Re: The settlement agreement between lobbyist Vicki Iseman and the New York Times.
As a journalist, I’d make several points:
1.) Iseman emerged the winner. She didn’t get the $27 million she sought, but she won significant concessions. As a rule, a newspaper does not willingly give plaintiffs a good deal of space in its publication to argue their case in public, yet the Times did. In a note to its readers, the Times also acknowledged that “the article did not state, and The Times did not intend to conclude, that Ms. Iseman had engaged in a romantic affair with Senator McCain or an unethical relationship on behalf of her clients in breach of the public trust.” That too is significant.
2.) Iseman deserved this win; the Times deserved this outcome as well. The newspaper’s claim that it did not intend to imply a romantic relationship between Iseman and John McCain cannot withstand any honest reading of the piece in question. The article did try to communicate through innuendo what it could not substantiate with fact, and in fact the gap between what it implied and what it could prove was significant. That’s just bad journalism. We all make mistakes — I certainly have and I know I will in the future — but that story as written should never have gotten into print.
3.) Legally, the case rode on the question of whether Iseman, as a registered lobbyist, was a public figure or private figure. If the courts had ruled her a private figure, she might have won a significant financial settlement. If the courts had ruled her a public figure, she would have won nothing. Given that gray area, the settlement was a just outcome.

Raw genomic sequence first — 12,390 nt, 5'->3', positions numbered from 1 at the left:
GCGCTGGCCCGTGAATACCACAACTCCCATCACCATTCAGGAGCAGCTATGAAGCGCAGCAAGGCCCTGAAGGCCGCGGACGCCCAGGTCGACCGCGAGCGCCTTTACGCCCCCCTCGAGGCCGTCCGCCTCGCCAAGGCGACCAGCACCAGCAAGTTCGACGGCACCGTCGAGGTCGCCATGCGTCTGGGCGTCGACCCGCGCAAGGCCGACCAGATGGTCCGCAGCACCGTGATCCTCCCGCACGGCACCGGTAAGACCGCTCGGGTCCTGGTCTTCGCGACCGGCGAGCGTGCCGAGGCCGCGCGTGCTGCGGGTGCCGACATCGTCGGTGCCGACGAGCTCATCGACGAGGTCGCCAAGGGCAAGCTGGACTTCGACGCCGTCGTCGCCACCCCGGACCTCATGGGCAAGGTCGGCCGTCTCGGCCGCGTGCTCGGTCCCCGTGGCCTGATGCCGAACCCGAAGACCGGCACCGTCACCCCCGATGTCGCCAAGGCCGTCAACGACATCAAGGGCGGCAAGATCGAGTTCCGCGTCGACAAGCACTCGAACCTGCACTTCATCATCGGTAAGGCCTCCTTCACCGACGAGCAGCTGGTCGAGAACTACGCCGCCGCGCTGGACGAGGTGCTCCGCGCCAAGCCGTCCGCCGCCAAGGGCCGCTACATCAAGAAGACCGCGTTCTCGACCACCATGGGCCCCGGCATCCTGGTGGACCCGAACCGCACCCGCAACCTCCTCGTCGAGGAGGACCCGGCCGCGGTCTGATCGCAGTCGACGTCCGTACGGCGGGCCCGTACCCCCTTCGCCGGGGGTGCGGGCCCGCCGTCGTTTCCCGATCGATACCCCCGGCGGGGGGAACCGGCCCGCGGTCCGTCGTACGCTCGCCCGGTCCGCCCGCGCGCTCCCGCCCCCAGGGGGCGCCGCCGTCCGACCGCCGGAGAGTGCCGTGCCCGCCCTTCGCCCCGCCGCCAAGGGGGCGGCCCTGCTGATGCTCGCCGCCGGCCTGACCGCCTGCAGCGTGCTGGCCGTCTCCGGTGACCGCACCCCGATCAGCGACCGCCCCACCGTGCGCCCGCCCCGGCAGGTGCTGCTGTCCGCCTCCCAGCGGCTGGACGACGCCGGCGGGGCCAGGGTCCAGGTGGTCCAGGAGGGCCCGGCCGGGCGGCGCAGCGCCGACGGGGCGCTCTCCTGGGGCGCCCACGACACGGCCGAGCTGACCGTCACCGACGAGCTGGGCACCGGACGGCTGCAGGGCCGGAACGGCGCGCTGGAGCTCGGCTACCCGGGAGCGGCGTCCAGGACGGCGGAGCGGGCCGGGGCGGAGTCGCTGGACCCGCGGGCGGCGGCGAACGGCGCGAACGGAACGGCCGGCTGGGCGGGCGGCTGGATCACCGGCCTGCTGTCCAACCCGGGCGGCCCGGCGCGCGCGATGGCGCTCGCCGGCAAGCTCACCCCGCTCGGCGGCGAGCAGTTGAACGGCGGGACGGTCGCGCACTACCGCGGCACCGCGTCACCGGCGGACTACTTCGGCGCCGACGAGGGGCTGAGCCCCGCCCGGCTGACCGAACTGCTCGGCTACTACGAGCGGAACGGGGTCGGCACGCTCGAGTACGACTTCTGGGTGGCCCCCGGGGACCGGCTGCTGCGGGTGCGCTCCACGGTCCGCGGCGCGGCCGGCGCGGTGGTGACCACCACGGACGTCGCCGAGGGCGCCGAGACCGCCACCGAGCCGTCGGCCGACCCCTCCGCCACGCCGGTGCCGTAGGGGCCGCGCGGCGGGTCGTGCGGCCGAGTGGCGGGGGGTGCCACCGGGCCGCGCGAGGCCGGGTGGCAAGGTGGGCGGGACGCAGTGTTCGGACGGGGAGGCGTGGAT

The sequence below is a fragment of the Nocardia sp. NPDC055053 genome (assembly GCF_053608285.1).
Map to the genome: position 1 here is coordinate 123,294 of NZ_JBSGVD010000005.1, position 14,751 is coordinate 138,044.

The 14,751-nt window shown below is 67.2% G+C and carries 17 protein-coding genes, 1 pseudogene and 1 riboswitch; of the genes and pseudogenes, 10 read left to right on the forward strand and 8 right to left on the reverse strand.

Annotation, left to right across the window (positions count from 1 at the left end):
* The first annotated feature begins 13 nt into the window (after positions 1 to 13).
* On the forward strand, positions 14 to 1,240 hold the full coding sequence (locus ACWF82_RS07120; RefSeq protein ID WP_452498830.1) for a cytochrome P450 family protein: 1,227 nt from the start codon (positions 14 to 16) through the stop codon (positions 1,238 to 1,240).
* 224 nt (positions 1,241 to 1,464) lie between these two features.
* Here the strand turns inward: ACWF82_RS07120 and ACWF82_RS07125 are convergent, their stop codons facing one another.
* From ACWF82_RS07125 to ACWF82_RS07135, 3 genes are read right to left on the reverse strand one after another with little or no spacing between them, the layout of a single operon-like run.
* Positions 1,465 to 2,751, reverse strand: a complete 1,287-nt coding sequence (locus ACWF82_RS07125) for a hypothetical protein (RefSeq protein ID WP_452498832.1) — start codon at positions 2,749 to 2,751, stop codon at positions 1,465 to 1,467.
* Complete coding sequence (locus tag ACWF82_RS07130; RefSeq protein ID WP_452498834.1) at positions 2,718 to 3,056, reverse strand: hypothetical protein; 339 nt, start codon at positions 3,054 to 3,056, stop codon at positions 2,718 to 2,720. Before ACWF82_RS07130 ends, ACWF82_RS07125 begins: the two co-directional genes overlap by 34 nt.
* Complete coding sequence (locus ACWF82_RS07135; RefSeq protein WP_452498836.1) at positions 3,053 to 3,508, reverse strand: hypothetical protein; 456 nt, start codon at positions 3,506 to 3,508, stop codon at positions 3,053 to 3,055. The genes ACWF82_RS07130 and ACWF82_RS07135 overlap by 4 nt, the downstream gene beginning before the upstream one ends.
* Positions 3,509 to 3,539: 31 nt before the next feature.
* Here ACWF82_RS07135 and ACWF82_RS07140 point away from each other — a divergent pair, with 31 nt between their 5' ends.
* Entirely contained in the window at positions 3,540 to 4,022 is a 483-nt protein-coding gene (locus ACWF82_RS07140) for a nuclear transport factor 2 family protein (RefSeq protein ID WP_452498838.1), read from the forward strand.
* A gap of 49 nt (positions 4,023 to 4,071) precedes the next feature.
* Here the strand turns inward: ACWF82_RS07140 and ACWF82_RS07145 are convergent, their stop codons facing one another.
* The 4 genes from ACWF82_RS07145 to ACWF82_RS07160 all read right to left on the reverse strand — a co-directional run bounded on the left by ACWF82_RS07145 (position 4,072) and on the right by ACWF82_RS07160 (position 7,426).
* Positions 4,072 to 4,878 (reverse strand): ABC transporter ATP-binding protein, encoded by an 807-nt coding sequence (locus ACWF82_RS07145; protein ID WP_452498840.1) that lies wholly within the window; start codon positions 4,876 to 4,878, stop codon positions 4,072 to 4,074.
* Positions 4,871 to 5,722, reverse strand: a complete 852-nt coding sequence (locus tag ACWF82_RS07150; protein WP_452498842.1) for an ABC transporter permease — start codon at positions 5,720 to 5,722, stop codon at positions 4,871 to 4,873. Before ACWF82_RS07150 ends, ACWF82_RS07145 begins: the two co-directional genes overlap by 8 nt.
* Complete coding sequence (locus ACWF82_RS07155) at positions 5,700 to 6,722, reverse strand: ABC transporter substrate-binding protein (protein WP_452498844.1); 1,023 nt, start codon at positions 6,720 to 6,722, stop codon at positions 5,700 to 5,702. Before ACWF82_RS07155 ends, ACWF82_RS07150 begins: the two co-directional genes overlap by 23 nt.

4.) I am a great admirer of the Times. I read it daily. But this story was the latest in a string of high-profile cases in which its reporting outran the facts available. That includes its poorly grounded, sensationalistic reporting of the Whitewater case with Bill Clinton, both in the news and opinion pages; the credulous handling of WMD allegations by reporter Judith Miller during the runup and aftermath of the Iraq invasion; and its railroading of scientist Wen Ho Lee as an alleged spy for China. Again, we all make mistakes. But when you make a series of similar mistakes, you ought to look internally at the cause and address it. As an outsider, it looks as if Times editors are pushing reporters too hard for scoops, or they aren’t insisting that their reporters justify their claims with facts.
UPDATE: I’m told that because of temporary technical problems, only the most recent 100 comments on each blog entry will be viewable. Older comments on the thread aren’t being deleted, they just won’t be posted.
Once we’ve fixed the problem, all comments will be restored. Thanks.